By John Richardson
ONE of the golden rules of petrochemicals is “always run hard if you have the feedstock advantage”. As a result, the US is said to have been a little frustrated by a series of operating problems that have constrained their average capacity utilisation to around 80% in 2012.
“If they had been able to they would have run at close to 100% and exported their downstream polyethylene (PE) surpluses to first of all South America and then Asia,” said a source with a global polyolefin producer.
“This would have been at the expense of the South Koreans who have increasingly targeted South America in order to compensate for a very weak China.”
Next year, therefore, the source worries about the US running flat out because of the huge shale gas-derived feedstock advantage. The States is the second most competitive region in the world behind the Middle East.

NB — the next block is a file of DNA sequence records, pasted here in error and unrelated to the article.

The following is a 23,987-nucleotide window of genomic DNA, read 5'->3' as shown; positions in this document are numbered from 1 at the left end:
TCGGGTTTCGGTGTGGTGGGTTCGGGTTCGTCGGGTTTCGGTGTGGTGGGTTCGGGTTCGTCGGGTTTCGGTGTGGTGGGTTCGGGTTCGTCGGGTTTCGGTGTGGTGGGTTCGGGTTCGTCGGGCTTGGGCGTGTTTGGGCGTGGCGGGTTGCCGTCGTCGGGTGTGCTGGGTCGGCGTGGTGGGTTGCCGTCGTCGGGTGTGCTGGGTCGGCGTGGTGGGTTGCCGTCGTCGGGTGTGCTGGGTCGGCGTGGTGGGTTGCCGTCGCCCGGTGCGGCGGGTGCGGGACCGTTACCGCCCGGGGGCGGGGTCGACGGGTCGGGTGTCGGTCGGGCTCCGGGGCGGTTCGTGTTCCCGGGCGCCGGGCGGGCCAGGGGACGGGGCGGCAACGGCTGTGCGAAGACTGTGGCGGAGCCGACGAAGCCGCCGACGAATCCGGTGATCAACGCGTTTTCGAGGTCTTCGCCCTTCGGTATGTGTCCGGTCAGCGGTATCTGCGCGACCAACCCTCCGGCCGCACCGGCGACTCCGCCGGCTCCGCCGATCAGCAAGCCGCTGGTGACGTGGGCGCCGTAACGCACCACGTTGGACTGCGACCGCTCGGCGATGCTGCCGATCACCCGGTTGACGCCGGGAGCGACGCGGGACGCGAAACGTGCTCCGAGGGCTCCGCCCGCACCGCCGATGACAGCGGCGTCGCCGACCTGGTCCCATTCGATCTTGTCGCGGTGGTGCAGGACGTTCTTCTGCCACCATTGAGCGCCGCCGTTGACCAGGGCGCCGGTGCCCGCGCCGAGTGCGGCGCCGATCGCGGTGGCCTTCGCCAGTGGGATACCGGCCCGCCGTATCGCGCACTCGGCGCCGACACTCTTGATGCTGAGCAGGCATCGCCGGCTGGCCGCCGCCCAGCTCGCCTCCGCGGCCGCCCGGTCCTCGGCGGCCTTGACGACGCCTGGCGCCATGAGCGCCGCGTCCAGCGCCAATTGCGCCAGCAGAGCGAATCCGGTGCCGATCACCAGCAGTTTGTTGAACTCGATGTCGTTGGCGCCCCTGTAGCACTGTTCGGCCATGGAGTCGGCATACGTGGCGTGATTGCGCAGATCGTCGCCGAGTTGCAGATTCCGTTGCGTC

Add this to estimates that the US will add around 1m tonne/year of ethylene, and with it derivatives, through capacity creep by 2014 and you have a very bleak outlook for the Northeast Asians, given that the prospects for China remain bearish. As the slide above shows, the US is scheduled to eventually add 10m tonnes/year of ethylene.
“My customers in China have absolutely no confidence about 2013. They are predicting GDP (gross domestic product) growth of just 5-7%,” added the source, mirroring comments made by another industry player last week.
“I think there might be a recovery in H2 of next year, depending on the politics, but I’ve pretty much written-off the first half.”